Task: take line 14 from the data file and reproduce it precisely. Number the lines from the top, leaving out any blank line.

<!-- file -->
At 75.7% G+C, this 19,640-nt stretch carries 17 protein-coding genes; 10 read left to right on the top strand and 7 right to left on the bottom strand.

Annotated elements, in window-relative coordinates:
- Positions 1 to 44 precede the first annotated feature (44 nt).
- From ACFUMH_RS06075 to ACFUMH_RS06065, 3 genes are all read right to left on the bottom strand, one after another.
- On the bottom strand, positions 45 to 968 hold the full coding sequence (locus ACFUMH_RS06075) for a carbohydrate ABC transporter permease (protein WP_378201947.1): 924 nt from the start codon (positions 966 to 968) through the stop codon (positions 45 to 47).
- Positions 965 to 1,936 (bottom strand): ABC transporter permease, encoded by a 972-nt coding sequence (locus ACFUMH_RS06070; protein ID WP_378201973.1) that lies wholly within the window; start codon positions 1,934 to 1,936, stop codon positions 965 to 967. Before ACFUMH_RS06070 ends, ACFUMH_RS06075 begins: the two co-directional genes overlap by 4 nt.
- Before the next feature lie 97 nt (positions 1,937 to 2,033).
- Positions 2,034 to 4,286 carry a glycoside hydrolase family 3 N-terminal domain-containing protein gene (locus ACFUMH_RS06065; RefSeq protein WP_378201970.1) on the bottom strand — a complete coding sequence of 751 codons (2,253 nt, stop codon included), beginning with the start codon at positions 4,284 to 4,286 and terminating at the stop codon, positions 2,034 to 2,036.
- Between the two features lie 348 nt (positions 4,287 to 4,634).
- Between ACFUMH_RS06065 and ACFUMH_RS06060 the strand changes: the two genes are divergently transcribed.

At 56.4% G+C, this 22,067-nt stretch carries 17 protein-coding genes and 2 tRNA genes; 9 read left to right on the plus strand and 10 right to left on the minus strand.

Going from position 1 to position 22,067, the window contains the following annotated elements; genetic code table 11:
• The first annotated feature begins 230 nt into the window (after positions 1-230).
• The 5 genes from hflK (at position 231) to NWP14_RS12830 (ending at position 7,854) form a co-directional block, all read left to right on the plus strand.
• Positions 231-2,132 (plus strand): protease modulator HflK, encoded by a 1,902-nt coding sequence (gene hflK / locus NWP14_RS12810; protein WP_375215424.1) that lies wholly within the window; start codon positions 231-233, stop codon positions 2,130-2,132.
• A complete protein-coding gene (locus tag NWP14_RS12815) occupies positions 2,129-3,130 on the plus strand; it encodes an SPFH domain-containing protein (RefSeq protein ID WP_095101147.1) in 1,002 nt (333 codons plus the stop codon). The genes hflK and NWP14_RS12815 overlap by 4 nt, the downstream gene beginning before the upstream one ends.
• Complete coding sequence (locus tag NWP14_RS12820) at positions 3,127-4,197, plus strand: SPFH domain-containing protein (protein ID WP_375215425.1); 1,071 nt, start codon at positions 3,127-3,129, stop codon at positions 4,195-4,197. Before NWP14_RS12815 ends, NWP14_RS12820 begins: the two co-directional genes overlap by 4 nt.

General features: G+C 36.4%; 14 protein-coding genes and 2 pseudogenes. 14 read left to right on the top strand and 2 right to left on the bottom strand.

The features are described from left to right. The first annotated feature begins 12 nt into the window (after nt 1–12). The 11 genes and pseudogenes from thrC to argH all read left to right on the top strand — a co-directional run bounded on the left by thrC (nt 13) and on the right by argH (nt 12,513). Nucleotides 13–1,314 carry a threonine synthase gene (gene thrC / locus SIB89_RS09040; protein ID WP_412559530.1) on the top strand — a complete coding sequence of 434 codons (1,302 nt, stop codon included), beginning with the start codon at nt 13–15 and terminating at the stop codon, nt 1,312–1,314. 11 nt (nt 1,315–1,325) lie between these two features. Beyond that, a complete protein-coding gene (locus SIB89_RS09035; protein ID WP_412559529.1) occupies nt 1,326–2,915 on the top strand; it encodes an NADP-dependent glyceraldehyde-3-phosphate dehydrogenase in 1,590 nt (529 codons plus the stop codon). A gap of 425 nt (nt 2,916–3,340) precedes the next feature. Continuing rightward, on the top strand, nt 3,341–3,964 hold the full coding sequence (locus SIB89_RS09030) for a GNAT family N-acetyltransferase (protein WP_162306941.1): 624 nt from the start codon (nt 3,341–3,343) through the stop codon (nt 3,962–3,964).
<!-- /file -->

• The 5 genes from hflK (at position 231) to NWP14_RS12830 (ending at position 7,854) form a co-directional block, all read left to right on the plus strand.